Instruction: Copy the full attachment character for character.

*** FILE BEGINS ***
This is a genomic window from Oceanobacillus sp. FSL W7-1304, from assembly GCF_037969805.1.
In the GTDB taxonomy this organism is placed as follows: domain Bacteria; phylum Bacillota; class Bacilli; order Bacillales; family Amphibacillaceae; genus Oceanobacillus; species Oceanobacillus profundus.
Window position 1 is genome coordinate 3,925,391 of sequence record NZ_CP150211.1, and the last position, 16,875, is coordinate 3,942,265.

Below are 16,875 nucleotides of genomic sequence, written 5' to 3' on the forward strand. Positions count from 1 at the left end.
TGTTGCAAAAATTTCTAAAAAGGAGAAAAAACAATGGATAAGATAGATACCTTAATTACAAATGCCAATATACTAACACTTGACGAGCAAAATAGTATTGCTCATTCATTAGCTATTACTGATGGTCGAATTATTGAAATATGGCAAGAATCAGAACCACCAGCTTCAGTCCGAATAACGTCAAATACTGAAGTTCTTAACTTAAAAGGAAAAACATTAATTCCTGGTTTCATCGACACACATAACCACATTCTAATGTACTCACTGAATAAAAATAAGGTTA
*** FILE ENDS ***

This is a genomic window from Oceanobacillus sp. FSL W7-1304, from assembly GCF_037969805.1.
In the GTDB taxonomy this organism is placed as follows: domain Bacteria; phylum Bacillota; class Bacilli; order Bacillales; family Amphibacillaceae; genus Oceanobacillus; species Oceanobacillus profundus.
Window position 1 is genome coordinate 3,925,391 of sequence record NZ_CP150211.1, and the last position, 16,875, is coordinate 3,942,265.

Below are 16,875 nucleotides of genomic sequence, written 5' to 3' on the forward strand. Positions count from 1 at the left end.
TGTTGCAAAAATTTCTAAAAAGGAGAAAAAACAATGGATAAGATAGATACCTTAATTACAAATGCCAATATACTAACACTTGACGAGCAAAATAGTATTGCTCATTCATTAGCTATTACTGATGGTCGAATTATTGAAATATGGCAAGAATCAGAACCACCAGCTTCAGTCCGAATAACGTCAAATACTGAAGTTCTTAACTTAAAAGGAAAAACATTAATTCCTGGTTTCATCGACACACATAACCACATTCTAATGTACTCACTGAATAAAAATAAGGTTA